Restrictive Cardiomyopathy – Causes, Symptoms and Treatments!

Restrictive Cardiomyopathy – Causes, Symptoms and Treatments everyone should know. In addition,  Restrictive Cardiomyopathy is a relatively rare disease, but it requires intense treatment from cardiologists in addition to great dedication from the patient.

Restrictive Cardiomyopathy refers to changes in the heart muscle that prevent part or all of the heart from contracting normally. There are three types of cardiomyopathy , based on the physical changes that occur in the heart .

What is Restrictive Cardiomyopathy: Restrictive  Cardiomyopathy occurs when the walls of the ventricles are too stiff to relax as they are being filled with blood.

The pumping ability of the ventricles may be normal and the ejection fraction is usually normal or preserved, but it is more difficult for the ventricles to fill with enough blood to meet the body’s demands.

Over time, the heart may not pump properly. This leads to heart failure . Unlike dilated cardiomyopathy in which the left ventricle is weak and cannot eject blood, in restrictive cardiomyopathy the main difficulty for the left ventricle is to FILL ITSELF.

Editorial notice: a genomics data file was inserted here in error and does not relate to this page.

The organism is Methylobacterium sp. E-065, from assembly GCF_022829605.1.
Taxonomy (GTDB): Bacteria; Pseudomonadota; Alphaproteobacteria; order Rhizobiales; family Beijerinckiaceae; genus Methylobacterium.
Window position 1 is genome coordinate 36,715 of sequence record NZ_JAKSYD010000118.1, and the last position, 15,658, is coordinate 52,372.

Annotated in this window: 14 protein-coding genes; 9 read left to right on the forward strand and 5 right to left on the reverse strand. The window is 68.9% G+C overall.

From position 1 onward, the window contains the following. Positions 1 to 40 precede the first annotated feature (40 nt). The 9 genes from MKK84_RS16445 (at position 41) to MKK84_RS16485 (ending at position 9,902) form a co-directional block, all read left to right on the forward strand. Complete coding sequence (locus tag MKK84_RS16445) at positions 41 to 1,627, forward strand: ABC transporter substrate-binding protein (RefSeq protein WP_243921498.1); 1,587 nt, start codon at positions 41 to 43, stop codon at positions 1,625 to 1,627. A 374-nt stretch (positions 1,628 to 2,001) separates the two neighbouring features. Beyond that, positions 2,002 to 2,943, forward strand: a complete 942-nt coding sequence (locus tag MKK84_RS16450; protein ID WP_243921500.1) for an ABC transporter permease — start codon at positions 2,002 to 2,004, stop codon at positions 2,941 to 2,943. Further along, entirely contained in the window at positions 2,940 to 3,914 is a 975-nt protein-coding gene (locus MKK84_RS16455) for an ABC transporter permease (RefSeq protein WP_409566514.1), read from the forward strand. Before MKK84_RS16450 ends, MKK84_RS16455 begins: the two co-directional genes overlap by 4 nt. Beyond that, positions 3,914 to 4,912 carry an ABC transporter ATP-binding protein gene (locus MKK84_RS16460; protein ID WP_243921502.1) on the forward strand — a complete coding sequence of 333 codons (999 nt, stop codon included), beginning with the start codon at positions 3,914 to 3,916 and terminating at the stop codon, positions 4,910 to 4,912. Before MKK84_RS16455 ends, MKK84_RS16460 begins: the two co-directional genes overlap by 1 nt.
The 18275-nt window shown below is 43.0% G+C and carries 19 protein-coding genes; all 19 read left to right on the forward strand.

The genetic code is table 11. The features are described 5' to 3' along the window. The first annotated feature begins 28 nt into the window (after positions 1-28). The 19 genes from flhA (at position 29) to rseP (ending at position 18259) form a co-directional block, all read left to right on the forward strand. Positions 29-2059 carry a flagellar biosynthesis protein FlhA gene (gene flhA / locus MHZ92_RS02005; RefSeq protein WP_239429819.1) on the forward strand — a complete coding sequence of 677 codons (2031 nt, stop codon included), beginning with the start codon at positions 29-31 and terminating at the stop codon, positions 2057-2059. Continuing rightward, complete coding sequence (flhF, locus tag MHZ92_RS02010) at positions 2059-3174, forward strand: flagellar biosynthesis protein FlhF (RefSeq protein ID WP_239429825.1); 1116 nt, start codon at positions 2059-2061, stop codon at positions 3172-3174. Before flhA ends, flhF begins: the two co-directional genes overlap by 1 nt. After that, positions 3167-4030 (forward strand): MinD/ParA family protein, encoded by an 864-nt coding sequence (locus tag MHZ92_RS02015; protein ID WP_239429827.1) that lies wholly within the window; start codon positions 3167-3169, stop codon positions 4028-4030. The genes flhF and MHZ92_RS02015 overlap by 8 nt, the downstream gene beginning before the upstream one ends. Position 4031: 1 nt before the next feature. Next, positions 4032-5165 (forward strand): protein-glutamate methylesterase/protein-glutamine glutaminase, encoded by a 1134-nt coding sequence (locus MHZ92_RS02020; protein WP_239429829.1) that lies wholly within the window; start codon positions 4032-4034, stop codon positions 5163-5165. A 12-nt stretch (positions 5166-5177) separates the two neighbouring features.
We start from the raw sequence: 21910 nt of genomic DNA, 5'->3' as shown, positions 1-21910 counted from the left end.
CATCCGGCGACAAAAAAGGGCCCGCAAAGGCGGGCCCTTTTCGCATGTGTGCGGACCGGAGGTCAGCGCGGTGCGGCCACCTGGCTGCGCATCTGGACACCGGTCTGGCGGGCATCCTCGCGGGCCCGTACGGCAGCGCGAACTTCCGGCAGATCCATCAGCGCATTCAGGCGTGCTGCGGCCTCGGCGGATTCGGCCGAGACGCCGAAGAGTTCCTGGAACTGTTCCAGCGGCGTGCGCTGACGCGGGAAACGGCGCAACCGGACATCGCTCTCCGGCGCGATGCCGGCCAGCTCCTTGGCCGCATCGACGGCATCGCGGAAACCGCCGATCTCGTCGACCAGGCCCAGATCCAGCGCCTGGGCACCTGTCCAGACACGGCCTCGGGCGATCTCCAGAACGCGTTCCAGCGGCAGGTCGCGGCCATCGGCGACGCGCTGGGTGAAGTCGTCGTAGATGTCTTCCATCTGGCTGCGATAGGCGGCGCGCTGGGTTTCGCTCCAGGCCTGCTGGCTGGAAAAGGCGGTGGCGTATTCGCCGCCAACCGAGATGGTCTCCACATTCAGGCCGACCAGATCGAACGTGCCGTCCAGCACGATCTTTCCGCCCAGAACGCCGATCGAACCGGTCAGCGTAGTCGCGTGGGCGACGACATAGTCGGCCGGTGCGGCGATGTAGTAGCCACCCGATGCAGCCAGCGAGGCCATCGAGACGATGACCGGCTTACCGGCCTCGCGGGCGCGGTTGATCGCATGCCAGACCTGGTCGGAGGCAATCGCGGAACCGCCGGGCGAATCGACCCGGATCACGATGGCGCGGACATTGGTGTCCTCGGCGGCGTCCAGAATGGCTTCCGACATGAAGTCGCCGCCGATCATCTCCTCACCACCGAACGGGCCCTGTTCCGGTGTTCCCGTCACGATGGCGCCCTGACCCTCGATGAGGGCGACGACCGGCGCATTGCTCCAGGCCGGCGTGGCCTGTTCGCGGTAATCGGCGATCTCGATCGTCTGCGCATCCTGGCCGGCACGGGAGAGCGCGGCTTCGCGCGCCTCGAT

Symptoms of Restrictive Cardiomyopathy:  Symptoms of Restrictive Cardiomyopathy vary, depending on the physical changes this disease causes to the heart :

Treatment Restrictive Cardiomyopathy:  Diuretics may be used for patients with pulmonary vascular edema or congestion, but they should be administered with caution as they may decrease preload as noncompliant ventricles rely on preload to maintain CO.

Digitalis does little to alter hemodynamic abnormalities and can cause serious arrhythmias in Restrictive Cardiomyopathy  due to amyloidosis, in which extreme sensitivity to digitalis is common. If HR is elevated, beta-blockers or rate-limiting calcium channel blockers can be used with caution at low doses.

Afterload reducers (eg, nitrates) can cause profound hypotension and are generally not helpful. If the diagnosis is made at an early stage, specific treatment for hemochromatosis, sarcoidosis, and Löffler syndrome can help. Transplantation is not recommended, as the disease can recur in the transplanted heart .

Prevention:  The best way to prevent Restrictive Cardiomyopathy is to prevent the diseases that most often cause this problem. Know your risk factors for coronary heart disease and change them early in life.

Maintain normal blood pressure by eating a diet rich in vegetables and fruit and taking medication regularly when needed. Do not drink more than two alcoholic drinks a day and do not drink alcohol if you are at high risk of restrictive cardiomyopathy . Family members of people with hereditary forms of Restrictive Cardiomyopathy should be evaluated by their doctors.

Prognosis:  The prognosis varies depending on the specific cause and severity of Restrictive Cardiomyopathy . The survival rate of people with most types of cardiomyopathy has improved dramatically over the past 10 years due to the greater number of treatments available.

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